Once the fabric was removed I was able to see what bad shape the foam was in. At this stage I had to take it outside as the foam had turned to a sand like consistency and was getting everywhere. I laid down the original foam on a large piece of paper and drew an outline around it to get the correct size. I then took this to a foam supplier and had them cut a piece the same size as my template. If your foam wasn't deteriorating you could just take the original piece in to cut around. The springs and the webbing on my chair were in perfect condition so no changes were needed there.

New Foam

The next step is placing your new foam on the seat base. Hopefully your foam supplier trimmed it close to size otherwise you may have to trim it a little yourself. Once the foam is on the seat base, see where you will need to cut some notches in for the arms and back. Mark this with a marker and use a Stanley knife or kitchen knife to cut the notches out. This foam is easy to cut so go easily as it is easy to cut more foam off, more difficult to add it on. Once all the notches have been cut, place the foam back in place and make sure the foam sits where it should and make adjustment cuts if necessary.

You can see where the foam needs to be indented to fit correctly.

Attaching the Foam

Once it is all the right size you want to start attaching the foam with a staple gun. I have an electric staple gun which works well for small projects (may invest in one that attaches to an air compressor in the future though!). You want to bring the upper edge of the foam down to the chair base and staple, supporting the foam and holding it down as you go along so it doesn't spring up again. It might look a bit messy and lumpy as you go, but these lumpy bits will be covered by the polyester fill. Make sure that when you are stapling, that you take care to staple in the same area as the foam was attached before.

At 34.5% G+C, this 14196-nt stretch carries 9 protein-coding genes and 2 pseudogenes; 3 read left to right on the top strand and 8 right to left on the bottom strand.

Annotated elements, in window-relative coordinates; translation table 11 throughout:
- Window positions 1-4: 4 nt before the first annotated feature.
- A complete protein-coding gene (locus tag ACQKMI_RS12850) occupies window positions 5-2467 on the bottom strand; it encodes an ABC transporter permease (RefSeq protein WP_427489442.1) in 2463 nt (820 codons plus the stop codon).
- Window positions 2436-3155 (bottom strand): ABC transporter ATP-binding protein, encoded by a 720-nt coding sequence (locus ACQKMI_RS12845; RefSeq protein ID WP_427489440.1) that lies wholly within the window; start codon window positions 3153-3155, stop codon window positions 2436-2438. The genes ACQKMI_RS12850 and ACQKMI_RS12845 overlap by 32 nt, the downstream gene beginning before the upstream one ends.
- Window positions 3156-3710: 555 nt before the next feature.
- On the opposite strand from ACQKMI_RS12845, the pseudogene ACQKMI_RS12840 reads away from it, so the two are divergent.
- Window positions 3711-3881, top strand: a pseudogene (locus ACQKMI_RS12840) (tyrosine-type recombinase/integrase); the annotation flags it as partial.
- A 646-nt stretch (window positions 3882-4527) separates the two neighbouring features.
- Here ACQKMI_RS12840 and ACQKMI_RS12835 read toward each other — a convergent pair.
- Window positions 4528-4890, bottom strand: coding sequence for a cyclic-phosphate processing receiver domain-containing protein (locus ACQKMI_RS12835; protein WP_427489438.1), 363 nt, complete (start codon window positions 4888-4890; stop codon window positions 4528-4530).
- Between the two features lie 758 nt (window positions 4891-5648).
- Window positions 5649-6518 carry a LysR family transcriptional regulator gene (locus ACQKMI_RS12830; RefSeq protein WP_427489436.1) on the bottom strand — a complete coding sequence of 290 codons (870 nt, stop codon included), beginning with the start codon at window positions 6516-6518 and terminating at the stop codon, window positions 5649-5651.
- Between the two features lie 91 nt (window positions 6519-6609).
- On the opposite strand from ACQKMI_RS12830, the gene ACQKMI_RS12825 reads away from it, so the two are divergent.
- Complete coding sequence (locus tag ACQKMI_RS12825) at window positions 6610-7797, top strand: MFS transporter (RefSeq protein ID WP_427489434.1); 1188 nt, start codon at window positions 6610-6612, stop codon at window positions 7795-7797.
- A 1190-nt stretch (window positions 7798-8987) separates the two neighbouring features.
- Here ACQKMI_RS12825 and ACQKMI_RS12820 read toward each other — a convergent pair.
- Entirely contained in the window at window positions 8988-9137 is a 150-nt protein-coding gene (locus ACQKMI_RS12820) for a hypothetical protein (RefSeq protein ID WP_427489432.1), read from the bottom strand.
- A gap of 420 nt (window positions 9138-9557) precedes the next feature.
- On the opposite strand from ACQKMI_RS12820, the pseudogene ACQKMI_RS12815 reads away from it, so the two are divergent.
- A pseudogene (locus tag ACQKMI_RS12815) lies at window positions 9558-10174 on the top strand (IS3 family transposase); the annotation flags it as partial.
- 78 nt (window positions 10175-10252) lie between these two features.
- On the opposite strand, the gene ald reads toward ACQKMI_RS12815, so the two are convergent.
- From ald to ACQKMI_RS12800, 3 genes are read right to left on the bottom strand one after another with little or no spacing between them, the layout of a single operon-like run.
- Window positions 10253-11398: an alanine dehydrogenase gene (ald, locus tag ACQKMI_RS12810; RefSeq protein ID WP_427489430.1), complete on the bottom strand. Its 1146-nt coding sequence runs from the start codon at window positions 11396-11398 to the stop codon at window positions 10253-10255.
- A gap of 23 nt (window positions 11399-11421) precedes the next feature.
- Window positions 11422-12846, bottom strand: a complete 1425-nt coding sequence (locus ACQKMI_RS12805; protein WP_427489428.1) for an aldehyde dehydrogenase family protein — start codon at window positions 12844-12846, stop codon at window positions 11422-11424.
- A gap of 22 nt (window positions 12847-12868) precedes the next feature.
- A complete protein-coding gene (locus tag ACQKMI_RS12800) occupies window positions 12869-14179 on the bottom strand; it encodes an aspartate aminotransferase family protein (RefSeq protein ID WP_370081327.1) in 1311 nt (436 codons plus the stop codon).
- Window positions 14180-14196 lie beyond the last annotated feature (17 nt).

Once you have stapled the foam down, place the polyester fill on top and staple that down also. Try and staple close to where you fixed the foam. Once all stapled, go around and trim the wadding as close as you can to the staples (and it should look something like no.4).

Covering the seat

The next step, you want to make sure that you have the old piece of seat material you took off the chair. This will be used as a template to cut the new piece. One thing you want to make sure with a template is that if you are using a patterned material, that the template is lined up on the piece of the pattern you want (for example, I centred the ikat design on the seat base and back).